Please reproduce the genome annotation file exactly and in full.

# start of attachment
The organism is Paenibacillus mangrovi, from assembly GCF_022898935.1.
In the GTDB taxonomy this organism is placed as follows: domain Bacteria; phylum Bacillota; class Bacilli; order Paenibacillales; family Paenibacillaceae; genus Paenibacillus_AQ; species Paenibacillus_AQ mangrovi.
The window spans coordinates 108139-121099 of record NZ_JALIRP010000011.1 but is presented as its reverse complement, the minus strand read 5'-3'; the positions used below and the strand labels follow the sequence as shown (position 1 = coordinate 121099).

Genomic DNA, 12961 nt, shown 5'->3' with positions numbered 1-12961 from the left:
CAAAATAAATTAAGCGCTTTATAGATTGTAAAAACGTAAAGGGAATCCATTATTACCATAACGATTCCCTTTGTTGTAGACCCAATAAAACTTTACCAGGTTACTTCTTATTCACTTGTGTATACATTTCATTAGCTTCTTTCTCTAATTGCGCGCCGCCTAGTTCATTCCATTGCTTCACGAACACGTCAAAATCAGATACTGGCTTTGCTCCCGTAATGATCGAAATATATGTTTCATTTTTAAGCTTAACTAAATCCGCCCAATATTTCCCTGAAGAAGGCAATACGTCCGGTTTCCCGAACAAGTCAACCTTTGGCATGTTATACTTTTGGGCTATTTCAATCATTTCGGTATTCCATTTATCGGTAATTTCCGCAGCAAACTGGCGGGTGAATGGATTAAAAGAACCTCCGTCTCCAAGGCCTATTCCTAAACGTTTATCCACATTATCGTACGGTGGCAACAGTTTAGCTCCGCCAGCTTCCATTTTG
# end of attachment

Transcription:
The organism is Paenibacillus mangrovi, from assembly GCF_022898935.1.
In the GTDB taxonomy this organism is placed as follows: domain Bacteria; phylum Bacillota; class Bacilli; order Paenibacillales; family Paenibacillaceae; genus Paenibacillus_AQ; species Paenibacillus_AQ mangrovi.
The window spans coordinates 108139-121099 of record NZ_JALIRP010000011.1 but is presented as its reverse complement, the minus strand read 5'-3'; the positions used below and the strand labels follow the sequence as shown (position 1 = coordinate 121099).

Genomic DNA, 12961 nt, shown 5'->3' with positions numbered 1-12961 from the left:
CAAAATAAATTAAGCGCTTTATAGATTGTAAAAACGTAAAGGGAATCCATTATTACCATAACGATTCCCTTTGTTGTAGACCCAATAAAACTTTACCAGGTTACTTCTTATTCACTTGTGTATACATTTCATTAGCTTCTTTCTCTAATTGCGCGCCGCCTAGTTCATTCCATTGCTTCACGAACACGTCAAAATCAGATACTGGCTTTGCTCCCGTAATGATCGAAATATATGTTTCATTTTTAAGCTTAACTAAATCCGCCCAATATTTCCCTGAAGAAGGCAATACGTCCGGTTTCCCGAACAAGTCAACCTTTGGCATGTTATACTTTTGGGCTATTTCAATCATTTCGGTATTCCATTTATCGGTAATTTCCGCAGCAAACTGGCGGGTGAATGGATTAAAAGAACCTCCGTCTCCAAGGCCTATTCCTAAACGTTTATCCACATTATCGTACGGTGGCAACAGTTTAGCTCCGCCAGCTTCCATTTTG